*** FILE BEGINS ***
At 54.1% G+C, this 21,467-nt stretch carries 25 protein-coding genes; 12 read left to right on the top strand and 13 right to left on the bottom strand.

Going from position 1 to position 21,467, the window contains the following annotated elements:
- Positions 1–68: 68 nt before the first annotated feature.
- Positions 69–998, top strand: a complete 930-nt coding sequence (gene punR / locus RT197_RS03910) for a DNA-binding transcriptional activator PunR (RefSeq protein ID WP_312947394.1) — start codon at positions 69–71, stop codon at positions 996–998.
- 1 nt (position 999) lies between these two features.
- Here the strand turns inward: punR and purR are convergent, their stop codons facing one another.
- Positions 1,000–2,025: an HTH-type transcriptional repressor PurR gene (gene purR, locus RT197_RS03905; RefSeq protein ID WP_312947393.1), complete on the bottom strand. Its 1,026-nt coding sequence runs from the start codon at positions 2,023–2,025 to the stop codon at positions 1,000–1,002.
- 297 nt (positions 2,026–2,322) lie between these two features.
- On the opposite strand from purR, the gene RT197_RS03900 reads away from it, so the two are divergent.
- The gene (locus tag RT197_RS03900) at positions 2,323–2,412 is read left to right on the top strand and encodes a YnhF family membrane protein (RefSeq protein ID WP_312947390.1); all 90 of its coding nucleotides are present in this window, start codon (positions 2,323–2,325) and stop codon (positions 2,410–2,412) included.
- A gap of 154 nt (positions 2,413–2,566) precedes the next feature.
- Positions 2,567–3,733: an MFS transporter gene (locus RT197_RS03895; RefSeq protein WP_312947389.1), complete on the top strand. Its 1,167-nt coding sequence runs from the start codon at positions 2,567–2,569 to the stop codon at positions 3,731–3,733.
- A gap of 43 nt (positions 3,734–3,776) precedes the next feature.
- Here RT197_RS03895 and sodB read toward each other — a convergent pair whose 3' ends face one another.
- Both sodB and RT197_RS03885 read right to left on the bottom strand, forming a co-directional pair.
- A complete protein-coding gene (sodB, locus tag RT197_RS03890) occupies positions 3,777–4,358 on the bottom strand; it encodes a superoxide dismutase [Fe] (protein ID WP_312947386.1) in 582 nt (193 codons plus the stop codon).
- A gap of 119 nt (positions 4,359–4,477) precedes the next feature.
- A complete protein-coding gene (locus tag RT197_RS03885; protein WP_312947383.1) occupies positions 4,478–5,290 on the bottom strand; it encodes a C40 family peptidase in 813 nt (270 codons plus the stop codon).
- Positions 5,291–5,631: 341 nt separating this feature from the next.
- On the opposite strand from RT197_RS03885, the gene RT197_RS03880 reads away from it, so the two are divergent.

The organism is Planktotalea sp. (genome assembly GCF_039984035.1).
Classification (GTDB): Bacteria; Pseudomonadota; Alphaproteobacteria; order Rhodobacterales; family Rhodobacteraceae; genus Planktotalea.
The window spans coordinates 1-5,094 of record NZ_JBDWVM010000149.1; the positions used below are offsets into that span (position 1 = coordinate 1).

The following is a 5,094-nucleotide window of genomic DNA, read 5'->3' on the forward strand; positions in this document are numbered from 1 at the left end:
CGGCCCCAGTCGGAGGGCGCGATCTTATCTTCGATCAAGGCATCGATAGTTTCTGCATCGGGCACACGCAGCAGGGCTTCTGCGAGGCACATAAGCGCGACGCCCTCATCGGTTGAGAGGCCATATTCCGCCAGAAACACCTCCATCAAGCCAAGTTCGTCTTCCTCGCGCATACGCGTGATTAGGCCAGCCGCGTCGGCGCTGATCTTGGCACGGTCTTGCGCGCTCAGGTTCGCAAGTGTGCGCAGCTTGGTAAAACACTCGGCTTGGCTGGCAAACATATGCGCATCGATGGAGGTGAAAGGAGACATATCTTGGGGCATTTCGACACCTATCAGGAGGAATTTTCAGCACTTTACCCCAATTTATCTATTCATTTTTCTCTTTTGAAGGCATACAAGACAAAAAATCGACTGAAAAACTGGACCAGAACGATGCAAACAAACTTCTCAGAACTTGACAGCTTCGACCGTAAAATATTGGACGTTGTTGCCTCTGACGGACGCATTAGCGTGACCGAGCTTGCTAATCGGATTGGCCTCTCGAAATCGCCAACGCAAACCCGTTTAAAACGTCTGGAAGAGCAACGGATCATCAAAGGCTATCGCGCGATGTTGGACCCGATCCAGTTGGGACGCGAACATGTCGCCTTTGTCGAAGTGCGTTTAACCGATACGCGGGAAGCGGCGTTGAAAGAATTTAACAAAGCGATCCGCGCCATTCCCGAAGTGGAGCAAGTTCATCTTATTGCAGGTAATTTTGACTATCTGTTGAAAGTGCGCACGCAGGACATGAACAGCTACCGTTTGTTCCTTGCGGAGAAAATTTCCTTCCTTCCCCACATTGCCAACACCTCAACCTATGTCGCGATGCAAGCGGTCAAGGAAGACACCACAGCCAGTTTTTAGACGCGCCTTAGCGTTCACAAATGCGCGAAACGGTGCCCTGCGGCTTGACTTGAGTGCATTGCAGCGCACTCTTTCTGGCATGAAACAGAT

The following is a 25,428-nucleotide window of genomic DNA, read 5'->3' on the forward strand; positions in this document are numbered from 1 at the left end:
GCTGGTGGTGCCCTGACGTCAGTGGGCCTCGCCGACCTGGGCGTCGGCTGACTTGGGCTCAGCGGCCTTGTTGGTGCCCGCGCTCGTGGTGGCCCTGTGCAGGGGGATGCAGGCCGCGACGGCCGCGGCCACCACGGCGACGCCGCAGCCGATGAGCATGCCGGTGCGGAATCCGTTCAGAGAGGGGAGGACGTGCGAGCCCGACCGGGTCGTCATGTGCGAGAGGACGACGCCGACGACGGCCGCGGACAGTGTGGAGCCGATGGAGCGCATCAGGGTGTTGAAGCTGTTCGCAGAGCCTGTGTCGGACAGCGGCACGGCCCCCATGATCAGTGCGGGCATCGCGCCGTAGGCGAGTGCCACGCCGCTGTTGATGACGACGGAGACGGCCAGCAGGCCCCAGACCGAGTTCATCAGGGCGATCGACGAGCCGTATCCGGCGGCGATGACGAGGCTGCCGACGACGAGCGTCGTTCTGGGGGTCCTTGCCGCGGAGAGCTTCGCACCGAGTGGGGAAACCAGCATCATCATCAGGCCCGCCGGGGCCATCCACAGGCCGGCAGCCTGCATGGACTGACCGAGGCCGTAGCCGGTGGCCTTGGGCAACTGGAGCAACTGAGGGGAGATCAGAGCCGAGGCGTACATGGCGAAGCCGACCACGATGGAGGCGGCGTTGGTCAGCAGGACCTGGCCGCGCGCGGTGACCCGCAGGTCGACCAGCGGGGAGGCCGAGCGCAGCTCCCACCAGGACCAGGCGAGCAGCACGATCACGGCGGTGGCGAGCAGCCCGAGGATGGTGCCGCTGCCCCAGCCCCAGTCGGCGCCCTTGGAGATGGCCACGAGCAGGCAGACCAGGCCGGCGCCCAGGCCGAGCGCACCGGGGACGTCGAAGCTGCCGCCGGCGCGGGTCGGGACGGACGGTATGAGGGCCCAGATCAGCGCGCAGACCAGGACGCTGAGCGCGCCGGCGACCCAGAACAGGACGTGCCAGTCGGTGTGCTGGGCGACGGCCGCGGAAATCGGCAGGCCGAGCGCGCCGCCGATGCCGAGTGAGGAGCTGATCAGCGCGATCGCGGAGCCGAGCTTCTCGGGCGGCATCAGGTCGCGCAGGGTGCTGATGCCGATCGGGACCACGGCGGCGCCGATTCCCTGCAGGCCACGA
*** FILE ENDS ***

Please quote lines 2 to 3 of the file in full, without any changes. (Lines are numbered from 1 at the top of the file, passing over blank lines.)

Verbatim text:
Going from position 1 to position 21,467, the window contains the following annotated elements:
- Positions 1–68: 68 nt before the first annotated feature.